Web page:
Chicago Tries To Jumpstart Housing For Black Community And Promote Equity
CHICAGO – The city unveiled a plan this week to build 250 new homes in North Lawndale, an area on the west side of Chicago.
The city has committed to sell 250 city-owned lots for $1 each, which the mayor’s office has said will reduce construction costs and will keep the home prices reasonable. The city has also designated $5.3 million to prepare the lots.
Officials hope that the new single-family homes will turn city-owned vacancies into stability and opportunity for residents of the community, who they say have suffered from the legacy of historical injustice in housing opportunities.
The program, “Reclaiming Communities,” was announced by Chicago Mayor Lori Lightfoot and the Chicago Department of Housing on Monday.
Chicago Neighborhood Initiatives and Lawndale Christian Development Corporation are involved in the project, as is United Power for Action and Justice, a nonpartisan community organization with a large religious membership.
A leader from UPAJ, Shangwé Parker, has said that the plan is to offer the homes at $220,000, according to the Chicago Sun-Times.
“In September 2019, the mayor met with 1,251 people from United Power here in North Lawndale and committed to work with us on this visionary approach, and we want to recognize that she has kept her word,” Richard Townsell, executive director of the Lawndale Christian Development Corporation, said in a prepared statement.
“We are poised and ready to generate affordable homeownership at a scale and on a timetable that is meaningful for working families and individuals who want to live and work in safe, vibrant communities in Chicago,” Townsell said.
The announcement was part of the mayor’s investment initiative, INVEST South/West, which has “leveraged” $750 million in funding for equity-based commercial development, according to the mayor’s office.
At the press conference on Monday, Lightfoot pointed out that 18% of the land in North Lawndale is vacant, and that the city owns 950 parcels of land there.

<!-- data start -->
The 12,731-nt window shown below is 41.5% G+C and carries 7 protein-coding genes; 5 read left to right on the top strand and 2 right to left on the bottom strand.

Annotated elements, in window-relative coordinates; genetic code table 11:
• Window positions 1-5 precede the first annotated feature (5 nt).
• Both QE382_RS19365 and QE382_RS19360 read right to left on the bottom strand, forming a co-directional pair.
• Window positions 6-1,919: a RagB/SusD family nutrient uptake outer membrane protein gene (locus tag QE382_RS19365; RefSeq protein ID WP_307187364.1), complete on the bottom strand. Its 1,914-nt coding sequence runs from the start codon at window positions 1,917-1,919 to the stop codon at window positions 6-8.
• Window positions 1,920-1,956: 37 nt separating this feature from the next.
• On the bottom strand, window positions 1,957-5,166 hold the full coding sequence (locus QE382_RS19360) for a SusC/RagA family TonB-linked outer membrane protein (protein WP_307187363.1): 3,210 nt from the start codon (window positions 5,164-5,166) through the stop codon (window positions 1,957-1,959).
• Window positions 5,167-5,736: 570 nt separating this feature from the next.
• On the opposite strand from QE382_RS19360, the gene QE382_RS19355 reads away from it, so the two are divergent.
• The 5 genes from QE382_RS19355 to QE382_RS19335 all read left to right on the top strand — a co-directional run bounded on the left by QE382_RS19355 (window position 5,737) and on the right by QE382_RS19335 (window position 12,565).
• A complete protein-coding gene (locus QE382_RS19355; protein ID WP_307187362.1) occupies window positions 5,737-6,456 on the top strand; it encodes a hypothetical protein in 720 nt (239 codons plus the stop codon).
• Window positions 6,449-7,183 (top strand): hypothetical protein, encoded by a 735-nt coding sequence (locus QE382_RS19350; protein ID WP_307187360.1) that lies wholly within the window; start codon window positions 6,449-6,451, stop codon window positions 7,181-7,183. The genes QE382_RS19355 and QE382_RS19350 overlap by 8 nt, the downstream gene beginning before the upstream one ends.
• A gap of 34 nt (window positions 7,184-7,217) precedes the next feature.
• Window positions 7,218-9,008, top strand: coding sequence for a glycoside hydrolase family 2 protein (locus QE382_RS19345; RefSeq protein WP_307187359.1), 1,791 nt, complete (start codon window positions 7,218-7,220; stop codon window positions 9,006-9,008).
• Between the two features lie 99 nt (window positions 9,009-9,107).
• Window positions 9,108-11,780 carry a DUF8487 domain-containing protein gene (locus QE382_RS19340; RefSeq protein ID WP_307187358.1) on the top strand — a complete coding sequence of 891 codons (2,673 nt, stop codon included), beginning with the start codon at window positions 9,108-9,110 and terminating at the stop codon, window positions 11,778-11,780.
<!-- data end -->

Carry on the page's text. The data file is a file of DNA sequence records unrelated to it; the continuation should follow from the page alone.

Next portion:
Homeownership is vital for upward mobility and intergenerational wealth, the mayor commented at the press event. The mayor connected the low rates of homeownership in the Black community to historically racist policies.
The mayor’s office believes that the initiative will help to spur homeownership in the Black community and to fight off community “divestment and decline.”
Chicago Department of Housing Commissioner Marisa Novara also put the blame for some of the inequality in the region on a lack of lending and investment, adding that, “This exciting partnership is a step toward repairing the intergenerational harm of private and government wealth extraction from Black Chicagoans.”
“For many Black and Brown folks, homeownership has become an elusive pipe dream due to decades of discriminatory practices such as predatory loans, redlining, segregation, and more,” Lightfoot said in a prepared statement.
“It is crucial that we address the modern-day manifestations of these practices by providing our residents with what they need to achieve homeownership—which has time and time again proven to be a key indicator of future financial stability and generational wealth. Through ‘Reclaiming Chicago,’ we will be able to create a new wave of Black and Brown homeowners and as a result, improve our communities from the inside out for years to come,” she said.
UPAJ has said that it wants to build 1,000 homes in the south and west sides of Chicago. The organization got $10 million from the Illinois General Assembly last May to give home-buying subsidies to prospective buyers, materials from the mayor’s office emphasized. They have also raised $27.55 million for Reclaiming Communities, including more than $12 million from JP Morgan Chase and several foundations.
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